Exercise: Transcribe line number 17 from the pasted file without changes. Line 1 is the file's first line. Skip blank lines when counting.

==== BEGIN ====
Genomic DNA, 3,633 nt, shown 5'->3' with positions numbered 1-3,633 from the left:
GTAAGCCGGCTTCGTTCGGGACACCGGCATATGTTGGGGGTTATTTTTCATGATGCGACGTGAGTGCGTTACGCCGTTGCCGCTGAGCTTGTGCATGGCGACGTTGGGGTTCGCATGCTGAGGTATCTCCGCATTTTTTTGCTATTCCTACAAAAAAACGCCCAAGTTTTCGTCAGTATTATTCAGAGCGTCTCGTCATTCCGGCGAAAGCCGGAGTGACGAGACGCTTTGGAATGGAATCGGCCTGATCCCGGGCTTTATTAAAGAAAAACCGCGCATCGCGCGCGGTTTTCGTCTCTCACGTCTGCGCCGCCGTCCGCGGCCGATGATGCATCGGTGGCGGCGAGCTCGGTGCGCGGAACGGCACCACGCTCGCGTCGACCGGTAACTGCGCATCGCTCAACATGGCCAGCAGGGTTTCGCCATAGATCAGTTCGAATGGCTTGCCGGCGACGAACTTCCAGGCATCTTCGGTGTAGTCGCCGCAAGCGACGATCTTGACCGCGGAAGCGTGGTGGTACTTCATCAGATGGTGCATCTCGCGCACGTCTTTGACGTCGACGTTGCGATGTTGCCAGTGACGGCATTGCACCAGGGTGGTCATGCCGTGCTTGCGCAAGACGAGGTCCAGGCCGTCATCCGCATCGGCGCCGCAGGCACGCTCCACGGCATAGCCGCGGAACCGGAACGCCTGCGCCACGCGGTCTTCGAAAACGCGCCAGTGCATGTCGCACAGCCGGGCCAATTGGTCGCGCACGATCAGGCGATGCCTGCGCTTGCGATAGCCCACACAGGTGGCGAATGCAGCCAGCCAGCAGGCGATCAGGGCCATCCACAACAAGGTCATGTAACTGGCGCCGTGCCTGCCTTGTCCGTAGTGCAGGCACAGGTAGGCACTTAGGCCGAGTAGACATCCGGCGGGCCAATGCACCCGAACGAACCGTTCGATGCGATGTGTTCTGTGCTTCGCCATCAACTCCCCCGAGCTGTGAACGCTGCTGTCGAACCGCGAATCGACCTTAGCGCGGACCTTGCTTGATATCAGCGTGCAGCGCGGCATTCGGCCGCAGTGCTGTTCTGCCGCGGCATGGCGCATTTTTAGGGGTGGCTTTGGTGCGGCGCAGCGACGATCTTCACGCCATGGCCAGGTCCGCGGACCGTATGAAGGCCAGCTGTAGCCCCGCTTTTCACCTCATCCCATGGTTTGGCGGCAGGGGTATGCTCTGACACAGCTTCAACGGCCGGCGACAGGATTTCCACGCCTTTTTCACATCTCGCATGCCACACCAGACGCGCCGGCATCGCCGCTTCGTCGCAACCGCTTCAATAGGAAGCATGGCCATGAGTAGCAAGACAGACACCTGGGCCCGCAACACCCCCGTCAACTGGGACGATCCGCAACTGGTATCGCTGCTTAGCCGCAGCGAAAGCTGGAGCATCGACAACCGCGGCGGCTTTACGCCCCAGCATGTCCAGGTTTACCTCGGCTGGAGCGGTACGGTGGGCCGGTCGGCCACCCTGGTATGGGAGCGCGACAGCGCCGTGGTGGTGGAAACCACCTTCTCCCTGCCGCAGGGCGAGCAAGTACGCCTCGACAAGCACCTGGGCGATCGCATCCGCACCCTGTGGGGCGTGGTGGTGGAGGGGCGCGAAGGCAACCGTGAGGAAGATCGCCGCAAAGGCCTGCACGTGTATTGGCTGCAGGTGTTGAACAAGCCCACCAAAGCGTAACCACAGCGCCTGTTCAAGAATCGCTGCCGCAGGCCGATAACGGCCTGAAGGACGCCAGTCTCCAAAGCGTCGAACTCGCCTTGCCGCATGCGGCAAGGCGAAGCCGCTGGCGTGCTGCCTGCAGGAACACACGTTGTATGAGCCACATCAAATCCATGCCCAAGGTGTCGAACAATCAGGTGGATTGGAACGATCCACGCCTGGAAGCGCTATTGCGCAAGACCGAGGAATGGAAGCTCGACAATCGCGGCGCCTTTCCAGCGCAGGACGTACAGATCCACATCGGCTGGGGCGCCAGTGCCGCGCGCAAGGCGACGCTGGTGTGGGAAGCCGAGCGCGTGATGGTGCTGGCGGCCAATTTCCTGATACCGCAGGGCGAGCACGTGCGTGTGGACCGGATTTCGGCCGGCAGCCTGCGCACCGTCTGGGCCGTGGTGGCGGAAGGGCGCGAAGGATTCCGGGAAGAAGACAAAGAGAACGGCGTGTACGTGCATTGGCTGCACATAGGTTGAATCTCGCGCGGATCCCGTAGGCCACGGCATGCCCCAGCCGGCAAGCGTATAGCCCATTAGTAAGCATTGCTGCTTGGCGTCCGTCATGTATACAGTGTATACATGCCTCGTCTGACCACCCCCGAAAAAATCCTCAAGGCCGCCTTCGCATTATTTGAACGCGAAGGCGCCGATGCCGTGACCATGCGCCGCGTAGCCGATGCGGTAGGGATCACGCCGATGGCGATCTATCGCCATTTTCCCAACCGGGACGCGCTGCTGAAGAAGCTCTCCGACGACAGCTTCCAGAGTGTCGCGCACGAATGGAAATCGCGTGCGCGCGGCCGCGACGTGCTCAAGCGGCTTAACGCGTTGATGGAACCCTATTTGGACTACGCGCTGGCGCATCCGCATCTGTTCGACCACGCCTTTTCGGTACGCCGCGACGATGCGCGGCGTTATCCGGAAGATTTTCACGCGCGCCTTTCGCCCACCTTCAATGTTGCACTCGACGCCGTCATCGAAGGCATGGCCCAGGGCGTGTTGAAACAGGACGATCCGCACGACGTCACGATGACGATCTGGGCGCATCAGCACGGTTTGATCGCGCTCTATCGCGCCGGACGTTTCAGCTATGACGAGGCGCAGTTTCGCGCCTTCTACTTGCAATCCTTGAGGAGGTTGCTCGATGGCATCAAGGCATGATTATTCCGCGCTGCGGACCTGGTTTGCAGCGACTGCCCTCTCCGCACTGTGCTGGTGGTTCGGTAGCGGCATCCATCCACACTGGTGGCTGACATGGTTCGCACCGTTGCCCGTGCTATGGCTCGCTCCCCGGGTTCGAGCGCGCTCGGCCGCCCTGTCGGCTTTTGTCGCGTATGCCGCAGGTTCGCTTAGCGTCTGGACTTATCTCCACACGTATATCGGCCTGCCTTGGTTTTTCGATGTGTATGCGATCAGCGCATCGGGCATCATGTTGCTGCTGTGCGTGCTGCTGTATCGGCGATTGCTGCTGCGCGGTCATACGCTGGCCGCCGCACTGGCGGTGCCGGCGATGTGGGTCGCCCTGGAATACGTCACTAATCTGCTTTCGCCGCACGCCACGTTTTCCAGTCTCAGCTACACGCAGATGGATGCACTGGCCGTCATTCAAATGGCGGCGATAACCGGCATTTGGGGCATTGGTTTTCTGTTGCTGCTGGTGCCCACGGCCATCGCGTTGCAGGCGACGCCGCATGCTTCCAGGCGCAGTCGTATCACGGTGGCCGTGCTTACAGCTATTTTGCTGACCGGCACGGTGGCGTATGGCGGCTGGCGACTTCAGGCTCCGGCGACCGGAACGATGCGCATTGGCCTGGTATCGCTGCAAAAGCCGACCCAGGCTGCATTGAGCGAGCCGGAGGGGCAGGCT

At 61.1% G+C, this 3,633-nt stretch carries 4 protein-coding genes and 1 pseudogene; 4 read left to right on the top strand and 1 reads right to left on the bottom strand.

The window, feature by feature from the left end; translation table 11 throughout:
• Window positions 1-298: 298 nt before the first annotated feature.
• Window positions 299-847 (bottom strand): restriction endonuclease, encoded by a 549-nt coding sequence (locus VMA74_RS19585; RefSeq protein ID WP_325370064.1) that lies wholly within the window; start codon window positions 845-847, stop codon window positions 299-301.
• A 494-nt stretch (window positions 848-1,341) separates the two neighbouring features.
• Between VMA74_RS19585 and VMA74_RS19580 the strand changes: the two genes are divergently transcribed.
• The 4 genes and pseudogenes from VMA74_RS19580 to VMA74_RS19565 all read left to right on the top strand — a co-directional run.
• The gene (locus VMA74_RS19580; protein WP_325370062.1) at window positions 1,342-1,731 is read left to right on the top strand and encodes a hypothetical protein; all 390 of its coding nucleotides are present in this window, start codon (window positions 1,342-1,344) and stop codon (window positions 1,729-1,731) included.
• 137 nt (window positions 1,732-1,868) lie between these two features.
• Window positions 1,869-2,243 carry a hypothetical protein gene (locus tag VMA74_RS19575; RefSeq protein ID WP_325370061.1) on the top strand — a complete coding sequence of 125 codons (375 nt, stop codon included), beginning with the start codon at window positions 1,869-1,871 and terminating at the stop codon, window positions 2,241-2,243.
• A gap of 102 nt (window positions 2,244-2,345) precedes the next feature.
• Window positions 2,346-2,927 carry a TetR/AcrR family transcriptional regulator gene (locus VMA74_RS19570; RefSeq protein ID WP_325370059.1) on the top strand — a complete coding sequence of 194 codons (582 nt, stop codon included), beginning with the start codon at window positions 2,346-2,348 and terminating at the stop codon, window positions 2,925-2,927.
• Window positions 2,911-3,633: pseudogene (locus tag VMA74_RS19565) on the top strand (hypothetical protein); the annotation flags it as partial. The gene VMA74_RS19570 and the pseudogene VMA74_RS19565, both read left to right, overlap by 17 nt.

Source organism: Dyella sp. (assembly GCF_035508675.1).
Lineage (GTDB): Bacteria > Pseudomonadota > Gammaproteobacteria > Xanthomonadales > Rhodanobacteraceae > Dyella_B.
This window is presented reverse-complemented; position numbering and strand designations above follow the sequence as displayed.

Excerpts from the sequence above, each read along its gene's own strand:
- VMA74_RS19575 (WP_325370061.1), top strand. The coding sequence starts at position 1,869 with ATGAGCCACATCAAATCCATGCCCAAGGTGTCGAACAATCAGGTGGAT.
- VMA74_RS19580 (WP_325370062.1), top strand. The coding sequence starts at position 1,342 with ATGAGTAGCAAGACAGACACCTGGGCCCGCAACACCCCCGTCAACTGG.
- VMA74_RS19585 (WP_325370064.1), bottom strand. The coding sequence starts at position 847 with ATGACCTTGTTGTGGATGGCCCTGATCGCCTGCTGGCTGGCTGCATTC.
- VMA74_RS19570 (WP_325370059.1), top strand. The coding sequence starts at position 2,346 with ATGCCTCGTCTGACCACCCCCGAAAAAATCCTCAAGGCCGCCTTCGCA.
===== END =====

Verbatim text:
Lineage (GTDB): Bacteria > Pseudomonadota > Gammaproteobacteria > Xanthomonadales > Rhodanobacteraceae > Dyella_B.